I find the Comedians thought process to be messed up in his conclusions and it doesn’t match, in my opinion, the history of the character. He’s a power is right viewpoint (not conservative but since conservatives were in power he followed their lead) If he could have gotten more power by killing Nixon instead of Kennedy he would have done that. The Comedian doesn’t have a moral center to work from, he doesn’t believe in Justice or fairness or anything else, he’s just a power hungary greedy sob, who at the end realized that he is going to lose and thinks that it’s unjust because he has supported the powerful people for so long that he should be protected. I don’t really get the Comedians point of view, a guy like that would have found leverage to blackmail and protect his place in the new world order..

Roscharch works for me, because he does believe in good/evil, and realizes that in the end the extremes are the only way to go. He admires the Comedian because of their apparent politcal similarities and the Comedians uncompromising actions, but the Comedian never believed in his politics (in my opinion) just the actions that choosing it allowed him to perform.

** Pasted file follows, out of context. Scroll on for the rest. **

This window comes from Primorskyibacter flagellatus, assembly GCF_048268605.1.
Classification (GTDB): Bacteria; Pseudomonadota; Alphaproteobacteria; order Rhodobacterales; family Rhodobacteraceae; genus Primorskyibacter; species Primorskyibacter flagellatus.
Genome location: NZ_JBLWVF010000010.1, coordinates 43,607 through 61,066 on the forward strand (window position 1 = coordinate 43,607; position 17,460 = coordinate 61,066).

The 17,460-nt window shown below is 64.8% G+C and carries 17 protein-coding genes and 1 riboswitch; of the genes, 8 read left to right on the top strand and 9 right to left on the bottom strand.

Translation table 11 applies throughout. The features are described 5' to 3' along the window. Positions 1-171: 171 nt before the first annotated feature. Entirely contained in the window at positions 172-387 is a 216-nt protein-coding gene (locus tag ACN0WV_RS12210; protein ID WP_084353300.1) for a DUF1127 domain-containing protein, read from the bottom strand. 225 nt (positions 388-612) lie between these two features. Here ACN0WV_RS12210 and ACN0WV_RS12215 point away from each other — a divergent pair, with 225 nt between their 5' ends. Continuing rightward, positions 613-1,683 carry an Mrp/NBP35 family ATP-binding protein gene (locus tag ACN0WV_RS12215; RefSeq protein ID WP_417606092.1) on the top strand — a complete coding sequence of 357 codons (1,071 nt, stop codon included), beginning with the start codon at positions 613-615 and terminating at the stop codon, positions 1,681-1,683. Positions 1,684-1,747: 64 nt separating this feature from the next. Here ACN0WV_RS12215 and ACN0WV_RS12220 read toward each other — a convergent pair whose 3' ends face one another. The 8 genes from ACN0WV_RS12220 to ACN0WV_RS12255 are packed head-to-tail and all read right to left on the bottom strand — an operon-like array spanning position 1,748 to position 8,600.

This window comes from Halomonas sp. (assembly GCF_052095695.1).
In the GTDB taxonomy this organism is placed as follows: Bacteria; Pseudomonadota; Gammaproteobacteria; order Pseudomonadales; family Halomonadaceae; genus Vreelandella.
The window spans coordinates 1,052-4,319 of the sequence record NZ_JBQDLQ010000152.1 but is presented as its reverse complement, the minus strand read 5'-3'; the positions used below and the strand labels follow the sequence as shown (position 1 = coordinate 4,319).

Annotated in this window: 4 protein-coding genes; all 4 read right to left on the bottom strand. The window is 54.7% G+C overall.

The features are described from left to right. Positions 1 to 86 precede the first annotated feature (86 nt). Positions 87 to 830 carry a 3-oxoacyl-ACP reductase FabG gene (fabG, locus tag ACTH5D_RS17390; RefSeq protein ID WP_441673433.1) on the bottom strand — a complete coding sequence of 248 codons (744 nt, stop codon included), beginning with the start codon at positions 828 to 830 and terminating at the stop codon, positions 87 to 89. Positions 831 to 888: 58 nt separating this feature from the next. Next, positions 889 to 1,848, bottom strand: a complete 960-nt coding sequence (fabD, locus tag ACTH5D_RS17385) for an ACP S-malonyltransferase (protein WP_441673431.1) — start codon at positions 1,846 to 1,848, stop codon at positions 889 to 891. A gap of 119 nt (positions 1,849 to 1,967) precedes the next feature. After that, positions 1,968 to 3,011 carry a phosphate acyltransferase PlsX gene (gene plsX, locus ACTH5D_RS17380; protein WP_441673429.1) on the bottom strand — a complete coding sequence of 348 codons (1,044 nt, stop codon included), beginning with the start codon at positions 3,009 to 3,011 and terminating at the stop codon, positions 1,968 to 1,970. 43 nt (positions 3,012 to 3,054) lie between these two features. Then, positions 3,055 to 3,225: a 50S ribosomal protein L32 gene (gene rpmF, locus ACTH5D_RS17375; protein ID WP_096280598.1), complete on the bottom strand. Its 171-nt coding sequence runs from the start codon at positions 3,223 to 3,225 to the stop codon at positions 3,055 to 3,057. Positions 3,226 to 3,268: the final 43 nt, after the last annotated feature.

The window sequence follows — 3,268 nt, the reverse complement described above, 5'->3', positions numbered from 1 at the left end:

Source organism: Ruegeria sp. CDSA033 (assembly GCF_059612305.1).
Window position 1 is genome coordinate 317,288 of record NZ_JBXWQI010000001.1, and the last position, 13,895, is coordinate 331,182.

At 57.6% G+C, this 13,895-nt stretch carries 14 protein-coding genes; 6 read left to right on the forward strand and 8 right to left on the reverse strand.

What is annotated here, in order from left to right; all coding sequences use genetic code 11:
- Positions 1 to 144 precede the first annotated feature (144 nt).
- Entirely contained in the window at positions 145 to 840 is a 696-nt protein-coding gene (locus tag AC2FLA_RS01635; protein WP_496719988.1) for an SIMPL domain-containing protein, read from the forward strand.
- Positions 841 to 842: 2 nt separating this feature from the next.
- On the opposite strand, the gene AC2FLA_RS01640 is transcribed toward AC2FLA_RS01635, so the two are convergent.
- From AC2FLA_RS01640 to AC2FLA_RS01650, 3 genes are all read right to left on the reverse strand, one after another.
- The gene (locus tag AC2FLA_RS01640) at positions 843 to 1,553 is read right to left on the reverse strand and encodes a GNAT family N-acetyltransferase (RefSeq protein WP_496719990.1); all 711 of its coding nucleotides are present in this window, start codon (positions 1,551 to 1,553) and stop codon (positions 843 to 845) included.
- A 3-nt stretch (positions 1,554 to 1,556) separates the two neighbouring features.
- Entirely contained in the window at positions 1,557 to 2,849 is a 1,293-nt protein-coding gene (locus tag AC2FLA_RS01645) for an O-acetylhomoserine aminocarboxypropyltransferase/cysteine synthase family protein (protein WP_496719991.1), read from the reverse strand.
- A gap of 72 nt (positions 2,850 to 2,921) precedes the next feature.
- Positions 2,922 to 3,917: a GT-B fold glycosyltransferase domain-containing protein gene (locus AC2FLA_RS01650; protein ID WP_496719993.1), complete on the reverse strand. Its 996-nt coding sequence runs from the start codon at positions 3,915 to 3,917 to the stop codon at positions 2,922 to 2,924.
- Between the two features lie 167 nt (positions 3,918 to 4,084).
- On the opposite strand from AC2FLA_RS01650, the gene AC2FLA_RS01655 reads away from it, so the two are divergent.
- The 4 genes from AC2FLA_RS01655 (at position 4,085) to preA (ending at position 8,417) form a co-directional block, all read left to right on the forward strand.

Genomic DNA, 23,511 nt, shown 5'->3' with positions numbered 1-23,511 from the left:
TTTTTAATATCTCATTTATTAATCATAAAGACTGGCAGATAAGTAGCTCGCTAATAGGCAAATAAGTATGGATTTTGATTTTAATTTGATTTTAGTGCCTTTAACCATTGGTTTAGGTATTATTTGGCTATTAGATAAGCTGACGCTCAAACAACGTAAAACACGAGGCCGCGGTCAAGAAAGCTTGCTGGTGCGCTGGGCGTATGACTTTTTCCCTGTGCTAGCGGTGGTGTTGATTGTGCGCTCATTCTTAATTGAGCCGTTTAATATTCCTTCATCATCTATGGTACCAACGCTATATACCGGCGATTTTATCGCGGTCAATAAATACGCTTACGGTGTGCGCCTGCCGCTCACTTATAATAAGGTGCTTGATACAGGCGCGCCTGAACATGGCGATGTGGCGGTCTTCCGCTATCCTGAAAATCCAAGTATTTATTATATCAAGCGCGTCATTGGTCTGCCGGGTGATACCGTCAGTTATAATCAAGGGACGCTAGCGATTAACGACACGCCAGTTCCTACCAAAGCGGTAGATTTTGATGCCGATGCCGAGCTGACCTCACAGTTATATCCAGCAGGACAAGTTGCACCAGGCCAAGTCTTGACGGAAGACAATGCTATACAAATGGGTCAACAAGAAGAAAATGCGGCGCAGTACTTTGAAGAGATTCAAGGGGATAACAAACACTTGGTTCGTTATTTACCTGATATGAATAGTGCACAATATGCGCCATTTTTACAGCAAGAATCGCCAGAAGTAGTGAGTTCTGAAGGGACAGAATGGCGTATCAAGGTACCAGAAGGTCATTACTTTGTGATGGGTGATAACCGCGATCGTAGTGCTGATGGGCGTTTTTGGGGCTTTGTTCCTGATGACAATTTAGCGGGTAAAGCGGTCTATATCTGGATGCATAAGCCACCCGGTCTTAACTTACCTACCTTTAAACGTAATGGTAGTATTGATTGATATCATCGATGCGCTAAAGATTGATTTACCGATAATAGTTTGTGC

I always got the sense that Rorschach admired the Comedian because he wanted to catch his pitches.

Very good points, and I think with Dr. Long Moore also shows how the having the weigth of the world on your shoulders can make you go a bit crazy. Dr. Long feels like he’s compelled to do good, but I think Moore is also sympathetic to his wife’s claim that he shouldn’t abandon his home and family because of this. Only nutsos and fanatics like Rorschach can devote their whole lives to an ideal, the rest of us have to compromise.

(That was to Chris Z.)

eyesore, didn’t you used to go by grandma’s beef curtains?

“This could be argued is a conservative viewpoint, but the mere act of being a vigilante as classified as conservative or liberal isn’t accurate.”

Maybe not, but the types of vigilantes like Rorschach clearly draw from right-wing ideology on crime. I think one reason Moore created Rorschach was to imply that, if superheroes like Batman or Punisher existed in the real world, they’d more likely be nutty reactonary fanatics than noble champions of justice.